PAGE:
On this record, more than ever, we get a sense of her strength—that she sings because she has to—that the songs emerge from her out of necessity. That’s how Are We There differs from her previous work; while Tramp had confidence, it didn’t have quite as much purpose as this release does. It goes gleefully heavy at times like early single “Taking Chances.” The slinky, click-snap beat is a departure from her usual, sparer arrangements, and an electric guitar growls through her decision to vulnerable again. Still, the songs churn with the inconsistencies of human love. We fail at compassion, we’re not empathetic, we can’t change our flaws. The hopeful anguish of “Nothing Will Change” illustrates this: Sharon stretches out the vowel so long on “change,” capturing our desire to be better. Later numbers like “I Know” reveal the inevitable resignation: that we probably won’t be able to.
As Sharon turns her mistakes into songs, the inevitable universality of fucking up, especially in love, hits all of us. For this album she mostly chose to self-produce, ditching the able, incisive production of Aaron Dessner (who worked on Tramp), and the style of the record reflects that. It’s fresher and richer, and the textures of her vocals are highlighted in different ways. Before, Sharon stitched her notes together, spare, but strong like a thread. Here, her vocals feel embroidered, colorful and filled out, creating more intricate images than she’s ever sang before with increased richness. Tracks like “Break Me” are an acknowledgement that the horrors of the past could happen again, and agreement to risk that. That’s why Are We There feels like a victory, it’s the work of a woman who has agreed to the riskiness to love again. She’s not defined by her abuse. Instead, her bravery to engage with that experience and turn it into part of her story has become a better, bolder storyline. This is how you leave victimhood—be willing to risk your full self again, no strings attached, no nagging holdovers
We heard the strength of this woman before—timid tendrils of defiance over the pain—but the focus felt like it was still fixed on the other. Here, even when she’s scathing, she’s the subject. The heartbreaker is song fodder, sure, but it’s Sharon’s emotions that trumpet through tracks like “Your Love Is Killing Me,” the song is about her pain, not her abuser. That difference may seem like minutia, but for those of us who have felt the crippling losses she’s singing of, the power it takes to make that slight shift in focus is endlessly palpable. By singing about her fears Sharon offers the rest of us a sanctuary, respite from the lonely thought that no one else hurts like us, no one else doubts themselves so deeply and completely. “I Love You But I’m Lost” gives rebuttal to the eternal myth of love as identity; you can’t find your center in the other, you never could.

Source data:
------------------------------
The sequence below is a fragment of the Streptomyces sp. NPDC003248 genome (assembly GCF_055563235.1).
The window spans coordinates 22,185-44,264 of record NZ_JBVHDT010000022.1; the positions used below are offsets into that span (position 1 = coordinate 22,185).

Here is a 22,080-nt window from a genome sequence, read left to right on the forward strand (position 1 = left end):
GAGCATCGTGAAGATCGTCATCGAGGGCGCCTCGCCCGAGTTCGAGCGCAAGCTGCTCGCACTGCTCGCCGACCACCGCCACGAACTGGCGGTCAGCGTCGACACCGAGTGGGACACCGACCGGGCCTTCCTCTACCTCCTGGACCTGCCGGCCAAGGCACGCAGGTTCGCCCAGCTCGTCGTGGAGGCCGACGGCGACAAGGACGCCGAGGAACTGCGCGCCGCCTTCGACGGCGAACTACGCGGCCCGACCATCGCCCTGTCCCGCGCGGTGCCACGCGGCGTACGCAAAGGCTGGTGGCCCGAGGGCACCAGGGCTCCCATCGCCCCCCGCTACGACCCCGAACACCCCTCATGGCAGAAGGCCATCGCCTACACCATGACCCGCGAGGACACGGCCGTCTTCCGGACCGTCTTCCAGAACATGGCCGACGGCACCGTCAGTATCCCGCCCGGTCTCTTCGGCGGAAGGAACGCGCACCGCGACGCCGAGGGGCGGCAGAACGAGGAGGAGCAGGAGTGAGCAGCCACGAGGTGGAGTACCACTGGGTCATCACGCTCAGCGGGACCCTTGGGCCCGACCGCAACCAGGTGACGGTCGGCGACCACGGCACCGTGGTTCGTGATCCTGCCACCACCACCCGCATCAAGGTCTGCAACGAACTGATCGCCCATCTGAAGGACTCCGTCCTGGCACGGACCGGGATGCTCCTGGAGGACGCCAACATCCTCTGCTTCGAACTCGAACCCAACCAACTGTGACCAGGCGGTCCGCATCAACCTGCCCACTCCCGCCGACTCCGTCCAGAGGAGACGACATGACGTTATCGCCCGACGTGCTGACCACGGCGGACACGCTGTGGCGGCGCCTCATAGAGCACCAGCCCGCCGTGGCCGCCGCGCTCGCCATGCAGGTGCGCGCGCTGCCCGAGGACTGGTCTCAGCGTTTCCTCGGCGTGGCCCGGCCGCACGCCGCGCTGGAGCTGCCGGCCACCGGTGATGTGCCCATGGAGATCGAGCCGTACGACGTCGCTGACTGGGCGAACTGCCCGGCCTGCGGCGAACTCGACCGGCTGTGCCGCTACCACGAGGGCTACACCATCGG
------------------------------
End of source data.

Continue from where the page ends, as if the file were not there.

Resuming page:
Love, relationships, romance—none of these are a destination, even if they seem to be when we don’t have them. With Van Etten, the journey is more important than the moment you get there. The will to fight is more important than the actual victory. Sharon Van Etten will empty you out, but she won’t leave you empty. Her music fills the listener with a strange dignity, the pride and inevitable strength that comes in acknowledging weaknesses, and soldiering through to the next sunrise anyway. With the dawn, maybe something will change. Or maybe we’re not there yet.